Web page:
Security - Miscellaenous
// Security - Miscellaneous: OWASP: Open Web Application Security Project XSS: Cross Site Scripting CSRF: Cross Site Request Forgergy Push left. Focus on making security an integral part of your culture throughout your development organization. The use of static code analysis tools (FindBug, Snort, SONAR) is also recommended. The use of security scanner such as (ZAP, Chimera) is also recommended. When the user want to change his / her password, we should ask for the old password. This is to confirm that the password is not being automatically changed without the user's knowledge (such as via a XSS or CSRF attacks). Even though it is possible for us to configure the browser so that the user does not have to type the username and password in order to log into a web application (intranet) similar to how we typically configure our terminal to use passwordless ssh, it is still considered a good idea to consider using both a password and SSL client authentication combined. This is for the same reason why we require the user to enter the old password when the user want to change his password. 1. Make sure to use only HTTPS for calling out to all external endpoints that interact with your force.com application. This will help prevent against malicious network adversaries. HTTP does not provide any security guarantees and gives a network attacker the ability to intercept, modify or drop network traffic. 2. Embedding HTTP resources on an HTTPS page leads to Mixed Content vulnerabilities. A network attacker can now tamper with the HTTP resource and control what's loaded onto the page. 3. When using external resources as a part of your application, make sure to host them as a static resource instead of dynamically loading it when the page is loaded. This gives you control of what's loaded in the DOM at runtime. 4. Any cookies set by your application for authentication, authorization, or which contain private or personally identifiable information must set the Secure flag to ensure they are only sent over HTTPS. When the server sets cookies without the Secure attribute, the browser will send the cookie back to the server over either HTTP or HTTPS connections.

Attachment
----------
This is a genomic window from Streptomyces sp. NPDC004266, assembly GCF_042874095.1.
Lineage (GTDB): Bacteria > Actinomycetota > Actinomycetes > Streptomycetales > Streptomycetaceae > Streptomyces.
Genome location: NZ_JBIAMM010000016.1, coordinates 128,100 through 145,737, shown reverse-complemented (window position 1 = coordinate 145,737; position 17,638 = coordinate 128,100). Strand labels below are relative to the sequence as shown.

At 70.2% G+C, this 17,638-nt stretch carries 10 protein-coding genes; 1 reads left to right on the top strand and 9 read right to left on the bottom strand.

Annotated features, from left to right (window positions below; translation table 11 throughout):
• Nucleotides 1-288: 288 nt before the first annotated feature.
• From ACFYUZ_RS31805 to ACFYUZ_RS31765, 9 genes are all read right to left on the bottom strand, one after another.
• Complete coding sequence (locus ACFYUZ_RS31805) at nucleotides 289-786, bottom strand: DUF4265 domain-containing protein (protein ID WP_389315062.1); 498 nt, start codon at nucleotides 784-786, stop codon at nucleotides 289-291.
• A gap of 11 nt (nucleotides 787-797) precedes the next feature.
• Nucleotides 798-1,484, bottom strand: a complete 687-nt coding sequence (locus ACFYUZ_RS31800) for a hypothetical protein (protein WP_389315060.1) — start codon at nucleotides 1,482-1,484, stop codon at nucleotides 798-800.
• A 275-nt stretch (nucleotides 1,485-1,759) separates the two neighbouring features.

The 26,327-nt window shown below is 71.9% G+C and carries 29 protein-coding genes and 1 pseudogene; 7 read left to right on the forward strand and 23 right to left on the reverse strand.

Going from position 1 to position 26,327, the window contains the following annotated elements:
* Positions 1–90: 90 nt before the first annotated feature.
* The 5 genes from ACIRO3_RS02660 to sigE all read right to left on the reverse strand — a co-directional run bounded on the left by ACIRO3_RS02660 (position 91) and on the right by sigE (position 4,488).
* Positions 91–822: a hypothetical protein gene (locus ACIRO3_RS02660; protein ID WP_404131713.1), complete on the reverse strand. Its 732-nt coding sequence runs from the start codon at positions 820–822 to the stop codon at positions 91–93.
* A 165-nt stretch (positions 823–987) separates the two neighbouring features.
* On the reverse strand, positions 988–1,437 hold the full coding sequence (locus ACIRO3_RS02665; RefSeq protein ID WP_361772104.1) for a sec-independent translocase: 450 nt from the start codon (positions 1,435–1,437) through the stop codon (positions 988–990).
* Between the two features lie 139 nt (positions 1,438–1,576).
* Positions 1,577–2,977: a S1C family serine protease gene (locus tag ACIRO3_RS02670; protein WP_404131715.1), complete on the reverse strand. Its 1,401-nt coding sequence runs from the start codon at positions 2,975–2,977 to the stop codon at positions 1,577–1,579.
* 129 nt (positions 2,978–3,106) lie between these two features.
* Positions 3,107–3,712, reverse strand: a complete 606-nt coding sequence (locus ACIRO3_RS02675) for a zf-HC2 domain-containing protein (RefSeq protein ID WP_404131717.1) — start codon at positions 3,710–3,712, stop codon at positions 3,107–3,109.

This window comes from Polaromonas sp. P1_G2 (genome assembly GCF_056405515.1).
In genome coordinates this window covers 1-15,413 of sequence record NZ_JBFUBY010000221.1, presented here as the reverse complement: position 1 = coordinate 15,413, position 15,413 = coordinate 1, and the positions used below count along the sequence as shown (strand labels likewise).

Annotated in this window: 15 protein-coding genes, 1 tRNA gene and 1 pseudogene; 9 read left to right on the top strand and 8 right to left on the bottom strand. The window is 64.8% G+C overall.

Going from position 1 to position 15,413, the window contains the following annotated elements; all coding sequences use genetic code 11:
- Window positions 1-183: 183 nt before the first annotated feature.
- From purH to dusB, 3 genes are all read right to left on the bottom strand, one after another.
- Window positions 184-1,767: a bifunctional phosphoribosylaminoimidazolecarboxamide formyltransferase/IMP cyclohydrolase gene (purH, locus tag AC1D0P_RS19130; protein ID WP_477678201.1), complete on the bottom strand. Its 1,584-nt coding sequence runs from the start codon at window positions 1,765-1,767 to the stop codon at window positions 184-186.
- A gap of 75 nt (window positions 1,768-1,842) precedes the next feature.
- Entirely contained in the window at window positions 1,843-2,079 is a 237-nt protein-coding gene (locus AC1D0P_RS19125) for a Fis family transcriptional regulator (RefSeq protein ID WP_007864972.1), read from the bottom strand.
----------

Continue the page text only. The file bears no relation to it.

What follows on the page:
page revision: 2, last edited: 02 Jan 2017 03:50